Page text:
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J Membr Biol. 1998 Sep 1;165(1):77-90.

The barrier domain for solute permeation varies with lipid bilayer phase structure.

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  • 1Department of Pharmaceutics & Pharmaceutical Chemistry, University of Utah, Salt Lake City, UT 84112, USA.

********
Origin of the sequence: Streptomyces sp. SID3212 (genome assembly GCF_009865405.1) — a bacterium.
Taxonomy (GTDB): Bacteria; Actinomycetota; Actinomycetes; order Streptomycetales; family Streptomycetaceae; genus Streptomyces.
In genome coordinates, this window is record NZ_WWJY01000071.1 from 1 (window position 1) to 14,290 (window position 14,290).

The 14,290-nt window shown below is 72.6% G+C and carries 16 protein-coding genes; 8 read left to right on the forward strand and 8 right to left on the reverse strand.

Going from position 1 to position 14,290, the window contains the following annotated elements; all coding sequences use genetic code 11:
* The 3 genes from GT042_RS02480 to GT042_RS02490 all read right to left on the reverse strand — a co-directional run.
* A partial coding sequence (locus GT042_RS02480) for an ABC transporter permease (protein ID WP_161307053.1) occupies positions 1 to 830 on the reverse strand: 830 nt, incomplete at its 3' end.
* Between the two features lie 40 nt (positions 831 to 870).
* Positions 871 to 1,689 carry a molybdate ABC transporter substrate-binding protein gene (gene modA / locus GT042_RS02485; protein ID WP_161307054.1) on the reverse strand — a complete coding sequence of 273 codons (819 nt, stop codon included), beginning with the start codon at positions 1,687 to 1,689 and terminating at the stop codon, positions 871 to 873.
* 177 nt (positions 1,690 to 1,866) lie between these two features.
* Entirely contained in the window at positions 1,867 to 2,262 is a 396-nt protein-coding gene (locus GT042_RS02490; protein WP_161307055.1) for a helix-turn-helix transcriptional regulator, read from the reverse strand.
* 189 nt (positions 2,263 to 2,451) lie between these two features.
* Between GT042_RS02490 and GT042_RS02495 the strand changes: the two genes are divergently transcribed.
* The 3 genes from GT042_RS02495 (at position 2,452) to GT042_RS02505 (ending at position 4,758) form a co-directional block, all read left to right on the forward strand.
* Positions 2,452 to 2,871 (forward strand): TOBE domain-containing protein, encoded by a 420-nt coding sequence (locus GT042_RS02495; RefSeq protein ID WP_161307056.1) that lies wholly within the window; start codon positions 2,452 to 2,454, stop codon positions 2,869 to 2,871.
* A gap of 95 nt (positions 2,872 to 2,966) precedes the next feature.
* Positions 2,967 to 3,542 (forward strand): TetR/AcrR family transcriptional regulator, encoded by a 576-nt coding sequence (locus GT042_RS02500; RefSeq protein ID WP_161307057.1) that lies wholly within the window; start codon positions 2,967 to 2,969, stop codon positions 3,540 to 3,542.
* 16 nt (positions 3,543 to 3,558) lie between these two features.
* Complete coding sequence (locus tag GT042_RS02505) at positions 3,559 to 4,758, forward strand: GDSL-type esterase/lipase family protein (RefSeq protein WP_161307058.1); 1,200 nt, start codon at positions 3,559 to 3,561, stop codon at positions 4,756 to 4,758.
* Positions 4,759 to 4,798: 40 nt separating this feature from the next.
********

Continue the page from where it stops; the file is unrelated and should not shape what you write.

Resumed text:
The chemical selectivities of the transport barriers in lipid bilayers varying in composition and phase structure (gel-phase DPPC and DHPC bilayers and liquid-crystalline DPPC/CHOL/50:50 mol% bilayers) have been investigated by determining functional group contributions to transport of a series of alpha-substituted p-toluic acid analogs obtained in vesicle efflux experiments. Linear free energy relationships are established between the free energies of transfer for this series of compounds from water to the barrier domain and corresponding values for their transfer from water into six model bulk solvents (hexadecane, hexadecene, decadiene, chlorobutane, butyl ether, and octanol) determined in partitioning experiments to compare the barrier microenvironment to that in these model solvents. The barrier microenvironment in all bilayers studied is substantially more hydrophobic than octanol, thus establishing the location of the barrier beyond the hydrated headgroup interfacial region, as the interface is expected to be more hydrophilic than octanol. The chemical nature of the barrier domain microenvironment varies with bilayer phase structure. The barrier regions in non-interdigitated DPPC and interdigitated DHPC gel-phase bilayers exhibit some degree of hydrogen-bond acceptor capacity as may occur if these domains lie in the vicinity of the ester/ether linkages between the headgroups and the acyl chains. Intercalation of 50 mol% cholesterol into DPPC bilayers, which induces a phase transition to a liquid-crystalline phase, substantially increases the apparent barrier domain hydrophobicity relative to gel-phase bilayers to a nonhydrogen bonding, hydrocarbonlike environment resembling hexadecene. This result, combined with similar observations in liquid-crystalline egg-PC bilayers (J. Pharm. Sci. (1994), 83:1511-1518), supports the notion that the transition from the gel-phase to liquid-crystalline phase shifts the barrier domain further into the bilayer interior (i.e., deeper within the ordered chain region).

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